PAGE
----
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In the interest of disclosure, I am a Director of Maine Energy Systems.

After burning 0.64 tons (1280 pounds) of Energex wood pellets according to the data made available by the Janfire NH pellet burner on my system, I decided to remove the ash today to begin to get a baseline for proper ash removal intervals on my MESys 4000 system. The burner’s measurement is based on fuel density entered by the user; I entered 42.1 pounds/cubic foot based on weighing of several samples. An error in this setting would yield erroneous consumption figures.

In lab testing, the pellets I’m burning are reported to have 0.75% ash content, therefore, I was expecting approximately 9.6 pounds of ash. I opened the top and bottom doors of the boiler exposing the top of the cast iron core on the top separated from the lower chamber by removable baffles. After removing all the ash from the boiler, I weighed 12.6 pounds of ash, or nearly exactly 1% ash.

The bottom of the core was about half way up the bottom door with ash space below it. I found a small amount of ash on the cast iron and atop the baffles in the top section. I found a pile of clinkers below the burner resting on the inside bottom of the core, and I found talc-like ash in the bottom of the boiler enclosure. The clinkers were most interesting to me as they are the physical evidence of relatively low ash melting temperature (1250C) inherent in the pellets I am burning. We had been told of this attribute by the Swedish testing labs used by the burner manufacturers.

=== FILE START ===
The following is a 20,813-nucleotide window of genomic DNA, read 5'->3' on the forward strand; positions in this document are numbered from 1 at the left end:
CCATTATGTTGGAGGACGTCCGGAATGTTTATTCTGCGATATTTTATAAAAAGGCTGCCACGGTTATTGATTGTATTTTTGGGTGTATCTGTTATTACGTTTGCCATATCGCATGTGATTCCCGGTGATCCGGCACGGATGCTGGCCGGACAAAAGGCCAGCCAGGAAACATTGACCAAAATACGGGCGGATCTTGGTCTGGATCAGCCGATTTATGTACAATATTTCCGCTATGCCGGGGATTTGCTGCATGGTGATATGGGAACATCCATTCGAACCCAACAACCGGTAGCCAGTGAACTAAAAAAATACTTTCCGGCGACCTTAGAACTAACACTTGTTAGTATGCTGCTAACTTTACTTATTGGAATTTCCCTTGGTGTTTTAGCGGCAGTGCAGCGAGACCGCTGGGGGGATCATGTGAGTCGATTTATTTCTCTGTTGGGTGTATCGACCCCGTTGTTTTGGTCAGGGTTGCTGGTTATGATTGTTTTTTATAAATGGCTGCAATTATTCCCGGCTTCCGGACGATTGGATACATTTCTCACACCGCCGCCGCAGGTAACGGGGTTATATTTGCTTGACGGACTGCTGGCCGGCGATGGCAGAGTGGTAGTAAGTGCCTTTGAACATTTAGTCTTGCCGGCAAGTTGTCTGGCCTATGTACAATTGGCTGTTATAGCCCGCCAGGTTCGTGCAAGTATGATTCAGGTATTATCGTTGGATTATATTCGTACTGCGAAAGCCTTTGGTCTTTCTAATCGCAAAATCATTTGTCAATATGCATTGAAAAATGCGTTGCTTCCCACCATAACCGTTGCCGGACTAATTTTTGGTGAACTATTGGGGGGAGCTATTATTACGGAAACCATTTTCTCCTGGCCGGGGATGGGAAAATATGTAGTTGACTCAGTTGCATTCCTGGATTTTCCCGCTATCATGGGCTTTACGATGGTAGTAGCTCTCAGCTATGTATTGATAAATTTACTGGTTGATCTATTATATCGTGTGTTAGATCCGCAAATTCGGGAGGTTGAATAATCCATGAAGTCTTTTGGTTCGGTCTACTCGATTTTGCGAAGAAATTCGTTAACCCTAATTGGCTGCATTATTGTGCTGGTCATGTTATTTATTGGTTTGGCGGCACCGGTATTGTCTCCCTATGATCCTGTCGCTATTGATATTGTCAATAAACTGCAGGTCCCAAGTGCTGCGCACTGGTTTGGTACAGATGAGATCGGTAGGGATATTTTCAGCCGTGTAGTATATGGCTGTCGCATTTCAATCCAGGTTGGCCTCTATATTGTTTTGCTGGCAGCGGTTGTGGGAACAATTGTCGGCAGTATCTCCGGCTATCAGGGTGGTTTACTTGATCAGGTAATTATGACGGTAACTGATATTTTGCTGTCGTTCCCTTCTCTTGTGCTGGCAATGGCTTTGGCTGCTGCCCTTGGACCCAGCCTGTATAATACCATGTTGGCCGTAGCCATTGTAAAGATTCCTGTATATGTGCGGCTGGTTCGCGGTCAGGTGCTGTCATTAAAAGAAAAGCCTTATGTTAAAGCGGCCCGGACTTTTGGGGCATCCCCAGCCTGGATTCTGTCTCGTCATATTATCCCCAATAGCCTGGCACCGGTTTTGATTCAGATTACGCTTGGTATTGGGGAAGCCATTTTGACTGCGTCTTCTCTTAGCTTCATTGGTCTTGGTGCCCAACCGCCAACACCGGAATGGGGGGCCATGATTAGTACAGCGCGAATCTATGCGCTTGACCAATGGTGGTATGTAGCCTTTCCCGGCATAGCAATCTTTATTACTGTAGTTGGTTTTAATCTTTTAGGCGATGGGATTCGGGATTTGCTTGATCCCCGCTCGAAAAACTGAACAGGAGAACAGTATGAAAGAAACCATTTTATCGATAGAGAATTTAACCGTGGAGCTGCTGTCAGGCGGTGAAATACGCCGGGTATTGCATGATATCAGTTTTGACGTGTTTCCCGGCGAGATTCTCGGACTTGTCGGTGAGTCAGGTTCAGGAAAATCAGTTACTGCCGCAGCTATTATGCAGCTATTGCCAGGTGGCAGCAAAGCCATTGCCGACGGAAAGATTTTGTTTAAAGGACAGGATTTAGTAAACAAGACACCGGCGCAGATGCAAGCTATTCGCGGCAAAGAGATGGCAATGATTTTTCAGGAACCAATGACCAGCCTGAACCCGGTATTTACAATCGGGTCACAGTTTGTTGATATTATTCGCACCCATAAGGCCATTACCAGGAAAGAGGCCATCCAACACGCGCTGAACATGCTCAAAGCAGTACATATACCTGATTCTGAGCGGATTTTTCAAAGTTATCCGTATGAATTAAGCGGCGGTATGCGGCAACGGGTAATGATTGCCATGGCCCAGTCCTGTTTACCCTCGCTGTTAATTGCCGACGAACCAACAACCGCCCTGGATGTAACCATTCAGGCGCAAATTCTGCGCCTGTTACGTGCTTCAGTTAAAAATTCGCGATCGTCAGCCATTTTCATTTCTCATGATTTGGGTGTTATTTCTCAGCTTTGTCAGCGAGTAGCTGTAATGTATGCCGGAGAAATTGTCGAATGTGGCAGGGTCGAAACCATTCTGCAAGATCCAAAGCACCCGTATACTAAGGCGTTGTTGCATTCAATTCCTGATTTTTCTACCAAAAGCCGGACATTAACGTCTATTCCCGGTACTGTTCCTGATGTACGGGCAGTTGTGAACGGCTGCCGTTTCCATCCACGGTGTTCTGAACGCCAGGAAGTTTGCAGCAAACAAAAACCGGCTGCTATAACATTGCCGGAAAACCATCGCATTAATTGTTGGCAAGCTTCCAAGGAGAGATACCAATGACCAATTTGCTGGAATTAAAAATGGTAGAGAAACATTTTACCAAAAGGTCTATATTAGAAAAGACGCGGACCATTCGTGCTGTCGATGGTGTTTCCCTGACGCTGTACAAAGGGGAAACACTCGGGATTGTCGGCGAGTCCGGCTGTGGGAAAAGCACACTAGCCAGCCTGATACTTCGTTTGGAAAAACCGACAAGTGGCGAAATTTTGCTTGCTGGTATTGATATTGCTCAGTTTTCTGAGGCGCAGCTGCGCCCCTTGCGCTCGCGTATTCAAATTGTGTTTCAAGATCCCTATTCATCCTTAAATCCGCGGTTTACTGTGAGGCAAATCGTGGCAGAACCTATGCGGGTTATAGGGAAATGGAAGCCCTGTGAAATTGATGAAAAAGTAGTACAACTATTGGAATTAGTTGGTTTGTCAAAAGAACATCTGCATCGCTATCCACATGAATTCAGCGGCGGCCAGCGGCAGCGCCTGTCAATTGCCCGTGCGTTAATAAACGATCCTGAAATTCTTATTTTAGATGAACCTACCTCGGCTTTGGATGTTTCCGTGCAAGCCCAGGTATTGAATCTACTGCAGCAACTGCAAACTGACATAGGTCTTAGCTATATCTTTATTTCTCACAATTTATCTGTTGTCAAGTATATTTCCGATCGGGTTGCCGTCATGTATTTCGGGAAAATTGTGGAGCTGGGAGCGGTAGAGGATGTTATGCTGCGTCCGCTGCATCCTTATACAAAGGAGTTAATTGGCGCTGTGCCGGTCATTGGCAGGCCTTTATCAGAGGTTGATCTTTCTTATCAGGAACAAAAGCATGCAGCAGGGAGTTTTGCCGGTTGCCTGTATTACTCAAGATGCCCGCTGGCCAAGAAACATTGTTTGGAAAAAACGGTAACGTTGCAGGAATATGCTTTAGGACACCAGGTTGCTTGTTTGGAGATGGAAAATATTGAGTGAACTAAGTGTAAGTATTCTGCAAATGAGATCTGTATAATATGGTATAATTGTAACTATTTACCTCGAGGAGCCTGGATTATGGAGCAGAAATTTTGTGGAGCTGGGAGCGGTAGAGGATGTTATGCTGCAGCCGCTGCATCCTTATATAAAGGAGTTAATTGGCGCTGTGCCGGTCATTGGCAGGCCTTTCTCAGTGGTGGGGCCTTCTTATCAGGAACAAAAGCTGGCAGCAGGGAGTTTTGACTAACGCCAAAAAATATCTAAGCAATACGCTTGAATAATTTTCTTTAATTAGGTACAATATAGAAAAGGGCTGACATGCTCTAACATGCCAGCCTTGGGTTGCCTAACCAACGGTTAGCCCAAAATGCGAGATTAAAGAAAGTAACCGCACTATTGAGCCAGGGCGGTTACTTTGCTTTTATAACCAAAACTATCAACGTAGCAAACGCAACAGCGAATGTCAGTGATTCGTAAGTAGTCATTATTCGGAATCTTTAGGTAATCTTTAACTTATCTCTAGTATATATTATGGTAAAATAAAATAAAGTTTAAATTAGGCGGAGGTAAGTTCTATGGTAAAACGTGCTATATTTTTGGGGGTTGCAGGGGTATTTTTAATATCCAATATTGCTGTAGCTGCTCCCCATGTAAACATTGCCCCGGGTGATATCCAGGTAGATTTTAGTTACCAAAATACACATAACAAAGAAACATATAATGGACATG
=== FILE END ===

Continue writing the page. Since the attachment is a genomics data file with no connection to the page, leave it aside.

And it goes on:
While the clinkers cause no issue for the burner or the system, they did keep some of the fine ash from falling to the storage area on the bottom of the pellet boiler enclosure. Until regionally produced pellets have sufficiently high ash melting temperatures to resist the formation of
clinkers, I will open the top door and remove the clinkers every half ton, or so, to allow for reasonable ash storage in the base of the system. After burning nearly 1300 pounds of pellets, there was ample room in the base of the boiler for lots more ash in this four-section boiler. The ash from more than two tons would have easily fit in the storage bin at the 1% volume, I discovered in this ash removal.

The recommended ash removal interval for the six-section boiler is every three tons of fuel; I’d be perfectly comfortable allowing 2.5 tons of fuel to run through this four-section boiler before removing the ash. However, the whole cleaning process, including opening the boiler, cleaning, and closing the boiler took me only twenty minutes, so I’ll likely empty it more frequently just because it’s easy.

Dutch Dresser